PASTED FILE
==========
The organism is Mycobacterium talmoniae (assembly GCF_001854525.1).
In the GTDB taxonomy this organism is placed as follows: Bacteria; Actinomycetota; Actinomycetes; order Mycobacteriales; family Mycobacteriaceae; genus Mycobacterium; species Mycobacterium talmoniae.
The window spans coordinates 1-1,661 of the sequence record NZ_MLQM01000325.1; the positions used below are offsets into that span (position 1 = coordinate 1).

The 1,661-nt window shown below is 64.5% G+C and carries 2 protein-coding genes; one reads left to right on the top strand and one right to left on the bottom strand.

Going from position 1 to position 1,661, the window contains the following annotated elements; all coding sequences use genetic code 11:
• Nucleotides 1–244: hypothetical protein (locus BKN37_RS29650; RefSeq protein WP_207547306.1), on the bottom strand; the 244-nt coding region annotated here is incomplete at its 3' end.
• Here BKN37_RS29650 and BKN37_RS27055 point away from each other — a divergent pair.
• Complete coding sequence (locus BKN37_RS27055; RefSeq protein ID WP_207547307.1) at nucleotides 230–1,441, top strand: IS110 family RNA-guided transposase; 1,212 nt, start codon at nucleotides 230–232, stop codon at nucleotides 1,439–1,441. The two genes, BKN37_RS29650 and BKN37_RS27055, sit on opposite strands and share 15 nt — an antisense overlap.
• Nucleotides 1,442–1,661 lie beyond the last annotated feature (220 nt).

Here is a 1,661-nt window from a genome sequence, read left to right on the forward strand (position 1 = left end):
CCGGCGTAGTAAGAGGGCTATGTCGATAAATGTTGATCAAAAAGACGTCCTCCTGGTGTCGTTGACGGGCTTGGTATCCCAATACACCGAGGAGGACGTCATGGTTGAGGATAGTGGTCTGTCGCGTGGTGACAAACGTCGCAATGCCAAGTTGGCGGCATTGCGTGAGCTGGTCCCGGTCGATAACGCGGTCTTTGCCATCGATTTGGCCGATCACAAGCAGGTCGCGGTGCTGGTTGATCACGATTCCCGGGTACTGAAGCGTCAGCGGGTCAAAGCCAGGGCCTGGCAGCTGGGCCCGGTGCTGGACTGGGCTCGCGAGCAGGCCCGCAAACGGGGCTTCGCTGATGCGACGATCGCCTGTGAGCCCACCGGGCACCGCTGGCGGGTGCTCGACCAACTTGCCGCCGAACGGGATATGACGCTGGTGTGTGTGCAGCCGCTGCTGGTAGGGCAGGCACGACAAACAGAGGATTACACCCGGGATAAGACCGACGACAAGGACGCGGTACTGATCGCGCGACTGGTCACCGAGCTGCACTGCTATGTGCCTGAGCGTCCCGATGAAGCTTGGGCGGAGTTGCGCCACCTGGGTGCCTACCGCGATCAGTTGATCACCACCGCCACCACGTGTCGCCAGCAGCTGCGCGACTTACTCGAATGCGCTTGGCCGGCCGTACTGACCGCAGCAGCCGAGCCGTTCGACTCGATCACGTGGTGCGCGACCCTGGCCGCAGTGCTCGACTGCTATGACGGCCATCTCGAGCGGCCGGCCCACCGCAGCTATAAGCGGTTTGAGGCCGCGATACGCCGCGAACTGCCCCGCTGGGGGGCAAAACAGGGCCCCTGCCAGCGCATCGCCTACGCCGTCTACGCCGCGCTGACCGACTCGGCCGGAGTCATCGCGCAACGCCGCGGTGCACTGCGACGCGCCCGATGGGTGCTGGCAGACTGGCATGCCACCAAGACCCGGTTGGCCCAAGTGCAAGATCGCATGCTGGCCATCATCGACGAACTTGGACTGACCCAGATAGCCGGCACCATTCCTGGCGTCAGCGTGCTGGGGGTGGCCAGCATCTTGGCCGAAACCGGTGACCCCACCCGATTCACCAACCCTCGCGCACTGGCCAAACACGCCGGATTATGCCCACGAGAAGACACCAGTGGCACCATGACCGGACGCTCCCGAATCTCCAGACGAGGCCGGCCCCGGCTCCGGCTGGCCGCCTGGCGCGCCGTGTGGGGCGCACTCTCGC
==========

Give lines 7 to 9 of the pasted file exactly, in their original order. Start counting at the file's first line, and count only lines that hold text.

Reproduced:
• Here BKN37_RS29650 and BKN37_RS27055 point away from each other — a divergent pair.
• Complete coding sequence (locus BKN37_RS27055; RefSeq protein ID WP_207547307.1) at nucleotides 230–1,441, top strand: IS110 family RNA-guided transposase; 1,212 nt, start codon at nucleotides 230–232, stop codon at nucleotides 1,439–1,441. The two genes, BKN37_RS29650 and BKN37_RS27055, sit on opposite strands and share 15 nt — an antisense overlap.
• Nucleotides 1,442–1,661 lie beyond the last annotated feature (220 nt).